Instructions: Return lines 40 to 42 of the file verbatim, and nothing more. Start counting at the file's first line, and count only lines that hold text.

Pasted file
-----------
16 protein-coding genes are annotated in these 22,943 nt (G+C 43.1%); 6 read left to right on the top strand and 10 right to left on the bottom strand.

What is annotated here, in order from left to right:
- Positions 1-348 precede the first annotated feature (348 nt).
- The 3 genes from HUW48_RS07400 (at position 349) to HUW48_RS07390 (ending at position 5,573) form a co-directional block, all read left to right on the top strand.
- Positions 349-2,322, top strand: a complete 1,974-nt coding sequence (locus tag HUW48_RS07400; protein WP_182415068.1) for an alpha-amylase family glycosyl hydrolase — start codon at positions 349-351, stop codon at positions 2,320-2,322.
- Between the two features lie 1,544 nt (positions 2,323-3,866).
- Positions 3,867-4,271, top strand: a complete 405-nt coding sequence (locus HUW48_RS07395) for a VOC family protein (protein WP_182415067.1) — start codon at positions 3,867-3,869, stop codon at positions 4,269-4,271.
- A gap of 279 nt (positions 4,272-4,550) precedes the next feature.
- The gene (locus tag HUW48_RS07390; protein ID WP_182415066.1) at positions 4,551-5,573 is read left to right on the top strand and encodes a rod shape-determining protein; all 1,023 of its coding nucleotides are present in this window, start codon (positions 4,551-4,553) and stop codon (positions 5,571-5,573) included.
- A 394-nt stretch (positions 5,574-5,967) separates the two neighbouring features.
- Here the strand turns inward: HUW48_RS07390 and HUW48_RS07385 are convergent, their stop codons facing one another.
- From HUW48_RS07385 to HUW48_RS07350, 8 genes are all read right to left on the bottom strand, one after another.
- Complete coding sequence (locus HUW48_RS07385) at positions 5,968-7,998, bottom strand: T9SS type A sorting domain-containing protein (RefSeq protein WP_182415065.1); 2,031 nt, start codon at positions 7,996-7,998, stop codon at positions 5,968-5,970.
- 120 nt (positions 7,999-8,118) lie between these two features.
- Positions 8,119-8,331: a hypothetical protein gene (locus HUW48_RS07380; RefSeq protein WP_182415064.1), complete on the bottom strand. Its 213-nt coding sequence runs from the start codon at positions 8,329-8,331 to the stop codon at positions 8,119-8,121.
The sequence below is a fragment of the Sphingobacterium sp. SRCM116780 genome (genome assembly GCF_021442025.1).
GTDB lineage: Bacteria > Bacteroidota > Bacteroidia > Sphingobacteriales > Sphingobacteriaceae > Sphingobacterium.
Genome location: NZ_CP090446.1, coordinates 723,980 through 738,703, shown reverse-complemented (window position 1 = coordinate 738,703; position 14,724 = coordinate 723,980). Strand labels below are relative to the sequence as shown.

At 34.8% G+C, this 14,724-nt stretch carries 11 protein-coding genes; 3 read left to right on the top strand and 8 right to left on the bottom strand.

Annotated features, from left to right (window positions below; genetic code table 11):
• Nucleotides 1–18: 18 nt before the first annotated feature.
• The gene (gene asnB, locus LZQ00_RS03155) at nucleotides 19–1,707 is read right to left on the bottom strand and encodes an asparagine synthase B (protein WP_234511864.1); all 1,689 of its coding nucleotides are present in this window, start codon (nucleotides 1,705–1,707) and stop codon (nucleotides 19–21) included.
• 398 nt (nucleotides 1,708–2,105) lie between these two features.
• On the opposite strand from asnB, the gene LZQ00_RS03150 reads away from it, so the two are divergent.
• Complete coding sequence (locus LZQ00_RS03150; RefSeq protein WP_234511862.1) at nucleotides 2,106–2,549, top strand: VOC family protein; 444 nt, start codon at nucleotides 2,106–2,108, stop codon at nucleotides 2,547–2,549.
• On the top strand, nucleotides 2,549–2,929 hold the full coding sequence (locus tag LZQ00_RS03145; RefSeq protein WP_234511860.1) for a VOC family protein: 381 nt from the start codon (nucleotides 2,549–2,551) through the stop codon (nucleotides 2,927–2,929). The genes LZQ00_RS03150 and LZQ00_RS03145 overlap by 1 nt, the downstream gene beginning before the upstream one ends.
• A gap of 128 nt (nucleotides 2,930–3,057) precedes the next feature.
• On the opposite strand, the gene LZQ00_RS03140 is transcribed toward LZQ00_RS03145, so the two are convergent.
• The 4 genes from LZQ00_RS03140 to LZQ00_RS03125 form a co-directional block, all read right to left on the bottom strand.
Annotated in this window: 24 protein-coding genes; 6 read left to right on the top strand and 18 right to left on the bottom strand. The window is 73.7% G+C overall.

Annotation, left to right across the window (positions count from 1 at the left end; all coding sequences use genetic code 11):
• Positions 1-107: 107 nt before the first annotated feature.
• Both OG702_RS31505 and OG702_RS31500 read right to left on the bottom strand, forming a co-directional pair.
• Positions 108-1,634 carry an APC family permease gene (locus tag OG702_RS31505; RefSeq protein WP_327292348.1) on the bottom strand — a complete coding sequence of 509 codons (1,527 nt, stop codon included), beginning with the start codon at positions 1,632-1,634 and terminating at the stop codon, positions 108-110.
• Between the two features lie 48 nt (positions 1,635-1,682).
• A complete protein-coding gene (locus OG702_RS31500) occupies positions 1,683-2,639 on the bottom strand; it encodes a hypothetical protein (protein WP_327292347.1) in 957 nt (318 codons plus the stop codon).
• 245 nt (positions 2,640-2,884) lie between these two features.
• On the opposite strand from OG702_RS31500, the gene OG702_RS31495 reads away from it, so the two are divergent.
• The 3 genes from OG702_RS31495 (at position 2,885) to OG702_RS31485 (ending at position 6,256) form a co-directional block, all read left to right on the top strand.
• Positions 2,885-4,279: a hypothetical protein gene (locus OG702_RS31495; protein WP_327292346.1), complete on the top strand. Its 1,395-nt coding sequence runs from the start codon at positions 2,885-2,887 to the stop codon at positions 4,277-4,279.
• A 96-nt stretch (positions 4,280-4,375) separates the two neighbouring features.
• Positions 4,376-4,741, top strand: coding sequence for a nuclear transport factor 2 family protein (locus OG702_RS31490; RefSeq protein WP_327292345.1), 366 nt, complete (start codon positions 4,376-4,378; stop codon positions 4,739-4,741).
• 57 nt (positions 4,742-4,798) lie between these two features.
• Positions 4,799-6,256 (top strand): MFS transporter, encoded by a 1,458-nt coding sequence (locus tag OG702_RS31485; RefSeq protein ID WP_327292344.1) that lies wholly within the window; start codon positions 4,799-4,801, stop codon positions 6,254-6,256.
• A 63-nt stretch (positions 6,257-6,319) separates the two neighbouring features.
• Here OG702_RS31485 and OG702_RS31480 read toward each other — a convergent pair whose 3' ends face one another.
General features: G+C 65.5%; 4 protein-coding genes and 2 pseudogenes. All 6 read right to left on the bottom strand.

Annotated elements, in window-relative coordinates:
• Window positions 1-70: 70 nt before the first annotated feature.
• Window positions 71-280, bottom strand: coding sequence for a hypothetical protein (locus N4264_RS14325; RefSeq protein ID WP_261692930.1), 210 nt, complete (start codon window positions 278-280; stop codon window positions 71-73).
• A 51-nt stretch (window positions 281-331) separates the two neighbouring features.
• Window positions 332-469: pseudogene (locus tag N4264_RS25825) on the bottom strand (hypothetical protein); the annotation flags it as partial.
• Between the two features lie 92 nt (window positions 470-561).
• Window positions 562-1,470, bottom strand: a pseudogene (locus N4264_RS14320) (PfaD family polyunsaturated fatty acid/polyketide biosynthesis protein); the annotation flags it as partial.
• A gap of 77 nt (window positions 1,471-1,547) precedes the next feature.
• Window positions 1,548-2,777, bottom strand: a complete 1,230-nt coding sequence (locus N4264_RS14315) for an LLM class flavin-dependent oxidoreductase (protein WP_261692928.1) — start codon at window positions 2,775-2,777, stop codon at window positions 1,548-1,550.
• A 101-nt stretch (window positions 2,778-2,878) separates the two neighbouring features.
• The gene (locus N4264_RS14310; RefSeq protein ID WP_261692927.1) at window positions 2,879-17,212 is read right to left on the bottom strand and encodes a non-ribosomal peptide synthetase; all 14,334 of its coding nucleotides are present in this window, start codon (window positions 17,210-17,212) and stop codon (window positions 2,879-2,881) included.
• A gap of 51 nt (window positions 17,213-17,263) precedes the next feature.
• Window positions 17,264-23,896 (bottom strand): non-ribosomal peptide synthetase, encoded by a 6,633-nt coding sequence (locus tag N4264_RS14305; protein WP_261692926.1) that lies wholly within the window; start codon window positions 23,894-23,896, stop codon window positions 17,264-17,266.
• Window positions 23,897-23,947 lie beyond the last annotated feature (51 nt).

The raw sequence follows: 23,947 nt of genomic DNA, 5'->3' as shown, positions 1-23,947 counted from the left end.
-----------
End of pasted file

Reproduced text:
• Positions 2,885-4,279: a hypothetical protein gene (locus OG702_RS31495; protein WP_327292346.1), complete on the top strand. Its 1,395-nt coding sequence runs from the start codon at positions 2,885-2,887 to the stop codon at positions 4,277-4,279.
• A 96-nt stretch (positions 4,280-4,375) separates the two neighbouring features.
• Positions 4,376-4,741, top strand: coding sequence for a nuclear transport factor 2 family protein (locus OG702_RS31490; RefSeq protein WP_327292345.1), 366 nt, complete (start codon positions 4,376-4,378; stop codon positions 4,739-4,741).